But Mandy was eager to join her big brother at school. She wanted to make friends and play at their houses; she looked forward to birthday parties and all the other fun activities her big brother got to do.
I really had no choice but to let her go. I prepared her as best as I could, trying to explain what might happen and to provide her with responses to the questions other children might ask. Mandy's first day of school was very exciting for her, but it was the hardest day of my entire life.
When we got to the school, I brought Mandy to her classroom and waited with her while the other children started to arrive. Almost immediately, they began to gather around her, trying to touch her arms, innocently asking, "What happened?" and "Does it hurt?"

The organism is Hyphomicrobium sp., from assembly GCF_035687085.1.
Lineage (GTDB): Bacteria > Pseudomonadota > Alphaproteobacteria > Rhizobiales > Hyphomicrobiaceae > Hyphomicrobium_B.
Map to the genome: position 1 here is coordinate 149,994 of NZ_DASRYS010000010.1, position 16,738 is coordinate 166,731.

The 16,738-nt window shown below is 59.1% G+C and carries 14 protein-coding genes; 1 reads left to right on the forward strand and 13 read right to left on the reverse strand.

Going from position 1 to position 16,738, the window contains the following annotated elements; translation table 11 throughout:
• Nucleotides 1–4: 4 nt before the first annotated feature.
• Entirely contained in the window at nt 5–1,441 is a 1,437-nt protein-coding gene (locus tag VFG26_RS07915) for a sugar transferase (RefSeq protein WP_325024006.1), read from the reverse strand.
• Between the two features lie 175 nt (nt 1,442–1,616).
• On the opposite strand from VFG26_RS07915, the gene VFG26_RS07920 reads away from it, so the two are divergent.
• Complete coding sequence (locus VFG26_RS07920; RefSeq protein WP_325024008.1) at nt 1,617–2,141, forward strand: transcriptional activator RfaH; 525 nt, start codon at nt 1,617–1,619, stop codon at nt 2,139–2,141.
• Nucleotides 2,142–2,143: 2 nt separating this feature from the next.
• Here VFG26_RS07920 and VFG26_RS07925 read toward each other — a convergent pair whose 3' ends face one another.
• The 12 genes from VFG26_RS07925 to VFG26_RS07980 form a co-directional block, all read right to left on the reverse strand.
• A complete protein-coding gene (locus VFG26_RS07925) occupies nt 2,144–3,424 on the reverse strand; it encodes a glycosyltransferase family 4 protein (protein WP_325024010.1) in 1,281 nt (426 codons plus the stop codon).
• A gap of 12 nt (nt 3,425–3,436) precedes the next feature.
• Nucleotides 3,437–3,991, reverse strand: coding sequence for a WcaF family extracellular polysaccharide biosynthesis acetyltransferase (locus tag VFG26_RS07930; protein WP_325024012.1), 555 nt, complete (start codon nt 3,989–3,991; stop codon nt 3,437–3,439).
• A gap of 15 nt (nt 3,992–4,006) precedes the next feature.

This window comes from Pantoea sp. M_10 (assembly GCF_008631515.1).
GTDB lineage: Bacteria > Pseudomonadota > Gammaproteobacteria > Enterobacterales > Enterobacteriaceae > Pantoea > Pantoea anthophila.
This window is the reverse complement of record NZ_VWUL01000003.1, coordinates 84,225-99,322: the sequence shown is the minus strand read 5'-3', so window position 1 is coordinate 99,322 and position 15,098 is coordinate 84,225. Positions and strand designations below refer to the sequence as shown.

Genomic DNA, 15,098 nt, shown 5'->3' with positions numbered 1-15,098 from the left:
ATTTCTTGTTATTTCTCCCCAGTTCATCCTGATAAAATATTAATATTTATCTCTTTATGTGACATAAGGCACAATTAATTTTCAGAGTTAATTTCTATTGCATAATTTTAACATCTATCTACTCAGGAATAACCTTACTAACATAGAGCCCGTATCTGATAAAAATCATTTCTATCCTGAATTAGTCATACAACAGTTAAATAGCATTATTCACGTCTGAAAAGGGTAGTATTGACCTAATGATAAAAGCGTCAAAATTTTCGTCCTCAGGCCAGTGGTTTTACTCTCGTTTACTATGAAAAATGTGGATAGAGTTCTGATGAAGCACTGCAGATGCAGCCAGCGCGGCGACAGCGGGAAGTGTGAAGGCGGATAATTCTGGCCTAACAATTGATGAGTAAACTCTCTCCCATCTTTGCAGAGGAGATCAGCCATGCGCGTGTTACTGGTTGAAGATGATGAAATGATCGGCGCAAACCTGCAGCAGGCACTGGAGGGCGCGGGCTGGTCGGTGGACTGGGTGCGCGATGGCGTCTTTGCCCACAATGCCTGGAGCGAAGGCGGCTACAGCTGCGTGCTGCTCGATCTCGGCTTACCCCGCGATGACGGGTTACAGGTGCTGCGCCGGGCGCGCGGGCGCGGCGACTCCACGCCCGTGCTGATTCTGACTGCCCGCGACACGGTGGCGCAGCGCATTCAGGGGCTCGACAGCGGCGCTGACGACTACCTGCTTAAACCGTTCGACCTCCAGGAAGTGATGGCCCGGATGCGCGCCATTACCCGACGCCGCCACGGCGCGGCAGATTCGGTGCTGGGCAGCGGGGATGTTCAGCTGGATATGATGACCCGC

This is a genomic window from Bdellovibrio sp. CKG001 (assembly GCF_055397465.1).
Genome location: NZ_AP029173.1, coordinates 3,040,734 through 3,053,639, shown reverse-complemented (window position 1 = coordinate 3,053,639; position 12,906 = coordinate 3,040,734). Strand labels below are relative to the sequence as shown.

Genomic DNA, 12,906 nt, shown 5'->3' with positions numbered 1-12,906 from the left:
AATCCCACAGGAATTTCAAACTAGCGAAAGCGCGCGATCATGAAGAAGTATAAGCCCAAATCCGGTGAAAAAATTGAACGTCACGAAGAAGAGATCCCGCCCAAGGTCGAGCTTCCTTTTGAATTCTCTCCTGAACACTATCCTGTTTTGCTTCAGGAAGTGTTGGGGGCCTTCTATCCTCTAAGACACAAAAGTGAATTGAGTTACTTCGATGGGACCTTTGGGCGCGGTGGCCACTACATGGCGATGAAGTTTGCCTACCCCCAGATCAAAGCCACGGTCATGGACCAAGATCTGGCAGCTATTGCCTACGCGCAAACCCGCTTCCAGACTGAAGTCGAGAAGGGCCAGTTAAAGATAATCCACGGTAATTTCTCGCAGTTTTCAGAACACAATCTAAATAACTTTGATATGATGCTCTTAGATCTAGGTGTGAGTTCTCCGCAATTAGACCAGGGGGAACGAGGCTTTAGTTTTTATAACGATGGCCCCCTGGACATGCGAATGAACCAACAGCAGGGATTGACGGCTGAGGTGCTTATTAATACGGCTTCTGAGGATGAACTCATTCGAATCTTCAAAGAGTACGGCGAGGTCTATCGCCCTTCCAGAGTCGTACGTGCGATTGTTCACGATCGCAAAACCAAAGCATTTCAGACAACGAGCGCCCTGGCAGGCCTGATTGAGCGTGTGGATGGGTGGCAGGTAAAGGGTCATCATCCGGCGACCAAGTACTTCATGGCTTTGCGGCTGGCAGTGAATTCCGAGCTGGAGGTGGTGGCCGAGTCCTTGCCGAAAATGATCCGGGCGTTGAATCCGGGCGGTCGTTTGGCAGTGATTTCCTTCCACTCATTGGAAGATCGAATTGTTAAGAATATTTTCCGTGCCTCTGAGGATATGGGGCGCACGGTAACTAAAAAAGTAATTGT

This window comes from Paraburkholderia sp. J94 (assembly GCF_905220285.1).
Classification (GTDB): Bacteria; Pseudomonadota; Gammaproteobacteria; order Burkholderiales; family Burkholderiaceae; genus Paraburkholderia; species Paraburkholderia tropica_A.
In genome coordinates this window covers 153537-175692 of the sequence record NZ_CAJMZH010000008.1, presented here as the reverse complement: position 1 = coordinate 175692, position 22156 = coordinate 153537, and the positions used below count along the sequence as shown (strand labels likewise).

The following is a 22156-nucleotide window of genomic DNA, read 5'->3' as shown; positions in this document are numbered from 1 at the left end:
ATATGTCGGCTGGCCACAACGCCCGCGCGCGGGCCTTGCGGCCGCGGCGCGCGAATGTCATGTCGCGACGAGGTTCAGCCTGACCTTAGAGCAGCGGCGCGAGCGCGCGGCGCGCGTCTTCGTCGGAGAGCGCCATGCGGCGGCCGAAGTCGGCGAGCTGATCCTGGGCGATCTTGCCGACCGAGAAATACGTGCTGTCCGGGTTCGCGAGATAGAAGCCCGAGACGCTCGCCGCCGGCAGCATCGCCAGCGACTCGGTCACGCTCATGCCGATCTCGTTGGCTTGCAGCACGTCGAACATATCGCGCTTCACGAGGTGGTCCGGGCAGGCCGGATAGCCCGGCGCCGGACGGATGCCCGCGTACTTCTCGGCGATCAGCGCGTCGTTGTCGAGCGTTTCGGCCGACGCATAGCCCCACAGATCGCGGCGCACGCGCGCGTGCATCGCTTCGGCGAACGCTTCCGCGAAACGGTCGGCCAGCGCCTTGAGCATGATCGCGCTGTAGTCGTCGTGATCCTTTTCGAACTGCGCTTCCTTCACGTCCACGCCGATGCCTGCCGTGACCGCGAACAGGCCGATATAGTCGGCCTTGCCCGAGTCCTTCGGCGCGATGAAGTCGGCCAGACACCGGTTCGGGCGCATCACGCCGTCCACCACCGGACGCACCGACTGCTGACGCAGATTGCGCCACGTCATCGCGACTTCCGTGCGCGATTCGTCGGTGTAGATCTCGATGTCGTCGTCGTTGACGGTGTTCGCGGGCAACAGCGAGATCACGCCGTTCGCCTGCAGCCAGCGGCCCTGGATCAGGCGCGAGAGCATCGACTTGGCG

My stomach tied in knots. I wanted to grab Mandy, run out the door as fast as I could and never return. I prepared myself for the tears I was sure she would shed and knelt down next to her so I could help explain her differences. But I never got the chance. My daughter simply announced, "That's just the way I was born."
That statement was all that was needed. The children began talking about other things, and it was clear that Mandy had things under control. Still, I told myself, they are all very young. Acceptance won't always be this easy. I walked out of the school sobbing because I was so proud of my daughter, but also because I was still so very afraid for her.
Growing and learning
Mandy's first year of school went well. A few times, Mandy seemed bothered by people's questions--mostly, I think, because she tired of them--but for the most part, her school experience was very positive. She made lots of friends and had many invitations for play dates. Her active social life soon grew to include Daisy Girl Scouts and therapeutic horseback riding lessons.